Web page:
Can 2 Arowana Live Together

No, two Arowana should not live together. These fish are naturally aggressive and territorial in nature, and when kept in the same tank, they will fight for dominance. As a result, one of the fish could end up seriously injured or worse.

Keeping them only in pairs is also not recommended as this can put too much stress on the pair to breed, resulting in aggression towards each other. It is generally better to keep one Arowana per tank with plenty of hiding spots and decorations so that it feels secure and has enough space to establish its own territory without having to compete with another Arowana. In the realm of ornamental fishkeeping, few species command as much respect and awe as the majestic Arowana. Known for their distinctive appearance and graceful movements, Arowanas have captivated the hearts of aquarium enthusiasts around the world. As passionate hobbyists delve deeper into the world of these mesmerizing creatures, a common question arises: can two Arowanas coexist harmoniously in the same aquarium? Let’s dive into the fascinating realm of Arowana behavior and social dynamics to unravel the answer.

Can 2 Arowana Live Together

Keeping two Arowana in the same tank can be tricky, as they are known to be territorial and aggressive. It is not recommended to house more than one Arowana together unless they have been raised side by side from a young age, as this will help them form a bond with each other. If you do choose to keep multiple Arowana together, it is important to provide plenty of hiding places for each fish so that they can retreat when feeling threatened or stressed. If you went to know more about can 2 arowana live together, keep reading!

Is It Possible To Keep Two Arowana || How To Keep Two Arowana Together || 2 Arowana In A Single Tank

How Many Arowana Can Be Kept Together?

Arowana is solitary fish that should not be kept together, as they can become territorial and aggressive in close quarters. However, if the tank is large enough, some hobbyists have had success keeping 2–3 Arowana of the same species together in a single tank. It’s important to remember that each additional Arowana will require more space, so it’s best to start with only two or three and then gradually increase the population.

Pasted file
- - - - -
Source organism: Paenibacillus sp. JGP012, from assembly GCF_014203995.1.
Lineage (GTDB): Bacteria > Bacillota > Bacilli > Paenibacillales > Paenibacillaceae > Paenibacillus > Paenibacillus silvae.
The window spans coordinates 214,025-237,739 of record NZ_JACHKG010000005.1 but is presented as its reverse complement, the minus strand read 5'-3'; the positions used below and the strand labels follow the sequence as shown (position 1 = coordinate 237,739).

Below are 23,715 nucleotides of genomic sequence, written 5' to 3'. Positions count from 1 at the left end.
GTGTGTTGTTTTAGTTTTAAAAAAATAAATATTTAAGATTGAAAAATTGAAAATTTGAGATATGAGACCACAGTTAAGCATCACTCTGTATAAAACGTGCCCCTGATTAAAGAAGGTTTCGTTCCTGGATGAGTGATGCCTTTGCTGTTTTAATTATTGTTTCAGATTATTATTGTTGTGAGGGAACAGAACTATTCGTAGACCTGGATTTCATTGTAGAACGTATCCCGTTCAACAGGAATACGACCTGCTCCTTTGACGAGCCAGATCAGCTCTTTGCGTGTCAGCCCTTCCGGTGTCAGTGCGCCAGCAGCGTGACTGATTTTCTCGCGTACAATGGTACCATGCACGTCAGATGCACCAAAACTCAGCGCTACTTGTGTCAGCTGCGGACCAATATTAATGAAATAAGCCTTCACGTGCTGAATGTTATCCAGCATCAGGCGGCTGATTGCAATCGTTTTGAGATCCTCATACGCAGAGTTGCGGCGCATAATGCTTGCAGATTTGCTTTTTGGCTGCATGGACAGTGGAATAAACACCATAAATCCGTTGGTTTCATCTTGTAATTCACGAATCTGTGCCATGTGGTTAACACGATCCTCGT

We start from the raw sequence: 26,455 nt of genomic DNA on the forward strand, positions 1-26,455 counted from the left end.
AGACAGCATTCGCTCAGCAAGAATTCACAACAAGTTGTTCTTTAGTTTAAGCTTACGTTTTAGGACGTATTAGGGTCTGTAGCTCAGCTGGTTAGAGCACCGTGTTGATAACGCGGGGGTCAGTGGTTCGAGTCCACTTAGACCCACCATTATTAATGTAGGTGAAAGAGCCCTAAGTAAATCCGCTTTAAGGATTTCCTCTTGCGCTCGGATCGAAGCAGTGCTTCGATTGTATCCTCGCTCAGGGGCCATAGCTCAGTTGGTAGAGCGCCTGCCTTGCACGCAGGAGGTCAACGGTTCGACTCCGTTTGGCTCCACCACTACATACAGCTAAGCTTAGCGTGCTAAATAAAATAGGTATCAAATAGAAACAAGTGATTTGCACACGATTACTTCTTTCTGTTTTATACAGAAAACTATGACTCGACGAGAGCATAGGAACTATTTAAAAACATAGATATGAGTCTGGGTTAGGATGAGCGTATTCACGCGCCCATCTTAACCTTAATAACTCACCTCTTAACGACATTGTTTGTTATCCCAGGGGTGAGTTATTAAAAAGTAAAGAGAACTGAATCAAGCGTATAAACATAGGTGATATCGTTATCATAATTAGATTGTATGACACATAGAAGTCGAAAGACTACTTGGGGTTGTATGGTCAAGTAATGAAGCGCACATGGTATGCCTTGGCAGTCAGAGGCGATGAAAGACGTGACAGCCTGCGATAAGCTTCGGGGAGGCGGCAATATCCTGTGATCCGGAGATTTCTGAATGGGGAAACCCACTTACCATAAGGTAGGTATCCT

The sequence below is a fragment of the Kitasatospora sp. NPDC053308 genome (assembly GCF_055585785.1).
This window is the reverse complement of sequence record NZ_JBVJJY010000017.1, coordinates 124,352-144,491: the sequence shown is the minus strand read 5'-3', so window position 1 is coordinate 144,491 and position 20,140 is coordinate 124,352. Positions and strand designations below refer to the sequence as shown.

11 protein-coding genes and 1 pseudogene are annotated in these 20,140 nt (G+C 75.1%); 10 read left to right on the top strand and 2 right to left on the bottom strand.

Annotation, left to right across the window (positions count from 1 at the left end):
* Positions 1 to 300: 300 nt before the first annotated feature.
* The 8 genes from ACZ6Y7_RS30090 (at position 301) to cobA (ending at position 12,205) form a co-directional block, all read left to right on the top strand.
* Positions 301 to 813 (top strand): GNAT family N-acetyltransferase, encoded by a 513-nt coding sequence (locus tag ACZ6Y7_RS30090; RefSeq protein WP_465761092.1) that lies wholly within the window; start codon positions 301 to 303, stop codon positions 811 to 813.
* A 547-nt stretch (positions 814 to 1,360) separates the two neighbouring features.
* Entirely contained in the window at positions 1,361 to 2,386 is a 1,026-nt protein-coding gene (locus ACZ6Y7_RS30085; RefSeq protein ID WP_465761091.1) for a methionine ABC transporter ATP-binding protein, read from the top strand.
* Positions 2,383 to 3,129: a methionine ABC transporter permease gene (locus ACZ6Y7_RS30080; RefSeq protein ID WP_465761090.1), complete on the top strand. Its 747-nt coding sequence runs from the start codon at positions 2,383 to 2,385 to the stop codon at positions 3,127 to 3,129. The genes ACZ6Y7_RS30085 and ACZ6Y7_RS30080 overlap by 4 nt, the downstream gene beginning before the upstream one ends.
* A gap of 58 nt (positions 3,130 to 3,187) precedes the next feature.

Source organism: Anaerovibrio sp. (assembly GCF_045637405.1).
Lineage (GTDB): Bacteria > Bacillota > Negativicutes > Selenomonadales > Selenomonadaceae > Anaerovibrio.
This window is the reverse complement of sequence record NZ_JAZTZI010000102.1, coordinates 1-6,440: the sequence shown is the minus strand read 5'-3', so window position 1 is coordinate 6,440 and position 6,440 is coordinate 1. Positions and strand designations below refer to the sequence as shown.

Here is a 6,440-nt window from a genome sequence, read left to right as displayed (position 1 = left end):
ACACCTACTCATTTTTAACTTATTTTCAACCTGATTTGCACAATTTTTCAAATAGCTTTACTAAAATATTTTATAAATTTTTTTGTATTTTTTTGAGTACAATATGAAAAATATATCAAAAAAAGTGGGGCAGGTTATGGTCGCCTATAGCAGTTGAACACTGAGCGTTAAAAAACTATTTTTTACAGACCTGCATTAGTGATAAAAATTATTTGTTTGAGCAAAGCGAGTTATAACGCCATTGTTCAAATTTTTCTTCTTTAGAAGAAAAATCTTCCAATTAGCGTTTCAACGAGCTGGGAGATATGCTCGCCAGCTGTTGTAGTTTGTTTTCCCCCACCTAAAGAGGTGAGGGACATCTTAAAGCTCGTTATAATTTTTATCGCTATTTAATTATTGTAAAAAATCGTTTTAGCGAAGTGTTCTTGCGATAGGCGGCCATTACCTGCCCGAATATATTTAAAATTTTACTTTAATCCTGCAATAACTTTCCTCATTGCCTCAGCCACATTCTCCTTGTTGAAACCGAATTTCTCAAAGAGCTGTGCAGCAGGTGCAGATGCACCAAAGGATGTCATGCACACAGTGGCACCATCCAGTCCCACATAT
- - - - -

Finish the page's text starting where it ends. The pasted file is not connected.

Additionally, any other fish added to the tank must be chosen carefully – smaller fish may be seen as potential prey by an Arowana and larger fish may pose competition for food or territory.

Understanding Arowana Species:

To address the question of whether two Arowanas can live together, it’s crucial to understand the different species within the Arowana family. The most popular types are the Asian Arowana (Scleropages formosus) and the South American Arowana (Osteoglossum bicirrhosum). Both species boast stunning coloration and intricate patterns, making them highly sought after in the aquarium trade. However, it’s important to note that these two species should never be housed together due to their distinct habitat requirements and behavioral differences.

Can We Keep 2 Arowanas Together?

The answer to this question depends on the size of the tank they will be kept in. Generally, it is not recommended to keep two arowanas together in anything less than a 75-gallon aquarium. Arowanas are solitary fish and prefer their own space, so keeping them together can cause stress and altercations between them due to territorial disputes.

If you choose to house two arowanas together, make sure there is plenty of room for both of them and provide ample hiding spots for when disputes arise. Additionally, pay close attention to the water parameters as changes or fluctuations could also lead to aggression from one fish towards another.

Establishing Hierarchy:

In cases where Arowanas are kept together, a hierarchy often forms within the group. This social structure helps minimize conflicts and maintain a semblance of peace. When introducing multiple Arowanas, it’s essential to carefully observe their interactions. Subtle displays of dominance and submission are natural as they establish their pecking order. Providing ample hiding spots, driftwood, and plants can alleviate tension by offering retreats for subordinate individuals.

Can Arowana Be Together?

Yes, arowanas can be kept together in the same tank. However, it is important to note that arowanas are large and territorial fish, so they should only be housed with other compatible species of similar size. When introducing multiple arowanas into the same aquarium, it is very important to make sure the tank has enough space for them all to swim freely without feeling crowded or stressed out by one another’s presence.

Additionally, it is best practice to add new fish slowly over time rather than all at once, as this will help reduce aggression among existing specimens as well as any newcomers.

Environmental Enrichment:

Creating a stimulating environment is key to reducing stress and aggression among Arowanas. Enrichment activities such as introducing live plants, floating logs, and strategically placed decorations can provide mental stimulation and territorial boundaries. A well-structured aquarium mimicking their natural habitat can promote a sense of security, encouraging more peaceful cohabitation.